The windows to mac description sounds fair, but only for the screenshots. I believe the mac os similarities are Ubuntu’s own customizations. If you look at KDE SC 4.4 (which is being shipped with Kubuntu lucid), you will see something similar to Windows. But even with those similarities, its also something completely different.

    You also can’t forget about the other window managers/desktops like enlightenment and xfce.

    It is my feeling that Free Software remains very innovative and unique while at the same time being similar for new users.

    Even if you look at the progress Free Software has made since 3 years ago, it still is a huge improvement. I wonder what it will be like in 5 years from now.

  • Hussam Al-Tayeb

    Definitely a copy of OSX…the dock, the scrollbar in the gtk+ theme, close/minimize buttons on the left, everything. I’m not complaining though because it does look good.

  • anon

    You are right, a lot has changed. But the impression I’m getting from looking at these two screens is that the former looks a lot simpler and cleaner, and the latter looks quite complicated and confusing. Is the modern desktop really that much better? In many ways, yes, but I’m not convinced that every change has been for the better.

  • Zequez

    Open Source OS aren’t the only ones that evolutioned…

    But, still it’s great ^^

  • falso

    looks like it changed from a cheap copy of windows 95, to a cheap copy of osx. go open source!

  • special_person

    At the risk of sounding like flamebait… your desktop went from a Windows 95 clone to an OSX clone. Where is the innovation in the Linux desktop community?

    Not to be a bummer though, I love how far F/OSS has come.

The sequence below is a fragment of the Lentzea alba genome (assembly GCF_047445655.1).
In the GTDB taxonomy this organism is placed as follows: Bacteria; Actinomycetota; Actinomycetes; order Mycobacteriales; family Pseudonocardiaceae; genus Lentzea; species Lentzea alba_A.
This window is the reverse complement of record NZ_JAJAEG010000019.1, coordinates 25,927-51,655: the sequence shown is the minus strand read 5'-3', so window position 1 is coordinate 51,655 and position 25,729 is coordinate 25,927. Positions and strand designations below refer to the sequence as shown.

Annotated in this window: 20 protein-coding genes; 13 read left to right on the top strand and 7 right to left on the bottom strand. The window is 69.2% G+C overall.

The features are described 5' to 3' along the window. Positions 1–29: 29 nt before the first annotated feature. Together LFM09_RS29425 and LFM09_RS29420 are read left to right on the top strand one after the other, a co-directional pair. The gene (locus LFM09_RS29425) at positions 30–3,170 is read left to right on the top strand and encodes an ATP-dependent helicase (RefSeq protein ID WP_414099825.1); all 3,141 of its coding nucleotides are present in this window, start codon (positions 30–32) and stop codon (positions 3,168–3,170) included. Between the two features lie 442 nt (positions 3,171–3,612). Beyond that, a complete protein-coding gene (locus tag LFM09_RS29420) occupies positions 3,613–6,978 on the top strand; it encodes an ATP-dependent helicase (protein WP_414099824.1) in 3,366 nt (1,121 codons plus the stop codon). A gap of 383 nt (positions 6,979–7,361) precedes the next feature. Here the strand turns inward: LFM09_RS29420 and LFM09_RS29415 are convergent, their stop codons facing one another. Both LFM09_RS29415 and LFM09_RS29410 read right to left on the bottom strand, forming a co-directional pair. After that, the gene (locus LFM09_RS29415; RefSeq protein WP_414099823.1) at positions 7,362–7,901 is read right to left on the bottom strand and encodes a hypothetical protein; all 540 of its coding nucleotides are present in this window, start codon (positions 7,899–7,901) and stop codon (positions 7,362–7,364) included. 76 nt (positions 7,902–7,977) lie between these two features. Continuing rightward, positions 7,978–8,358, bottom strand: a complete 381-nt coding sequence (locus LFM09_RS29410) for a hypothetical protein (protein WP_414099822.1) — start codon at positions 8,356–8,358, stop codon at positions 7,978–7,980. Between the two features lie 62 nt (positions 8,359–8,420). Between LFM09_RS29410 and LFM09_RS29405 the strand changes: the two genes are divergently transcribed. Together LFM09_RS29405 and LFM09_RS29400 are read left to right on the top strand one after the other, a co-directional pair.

• localjoost

    Your comment made my day :)

  • Misha

    I started my open source adventure recently with Fedora 12. I am not a geek, just a person who uses a computer to do stuff. I love, love, love my Linux. I would not go back to Windows nor spend the money, if I had it, on Apple. I am so thankful to all the people who work, and have worked, on Linux.

  • James Duncan

    That’s really not just a Windows 95 clone then, or an OSX clone now. Ubuntu has an applications menu, for example.

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  • Kenneth_hedin2001

    I’m sorry… i know this is a little bit late.. but… even a year ago when you made the comment

    “hey, maybe in 10 more years, linuxubuntu will be as functional and easy to use as Windows or OS X!” 

    You were wrong then.  When is the last time you had to go to nVidia’s website to get the driver for your video card in linux.  No some of the software isn’t as easy to use as in Windows, but then again, if all Windows software was easy to use, why would we need classes to teach people how to use Microsoft Word (just an example) 

  • John

    I know this a also late but Red Hat was open source 10 years ago when I used it.

  • Daniel Ruiz

    I started my opensource adventure when i was in highschool, I installed Fedora Core 2 along side my windows 2000 install. Now I’ve got an Archlinux/Windows7 machine.

  • Trabajos Medio Tiempo

    Luv it! Considering the community is getting bigger and bigger and they are really helpful.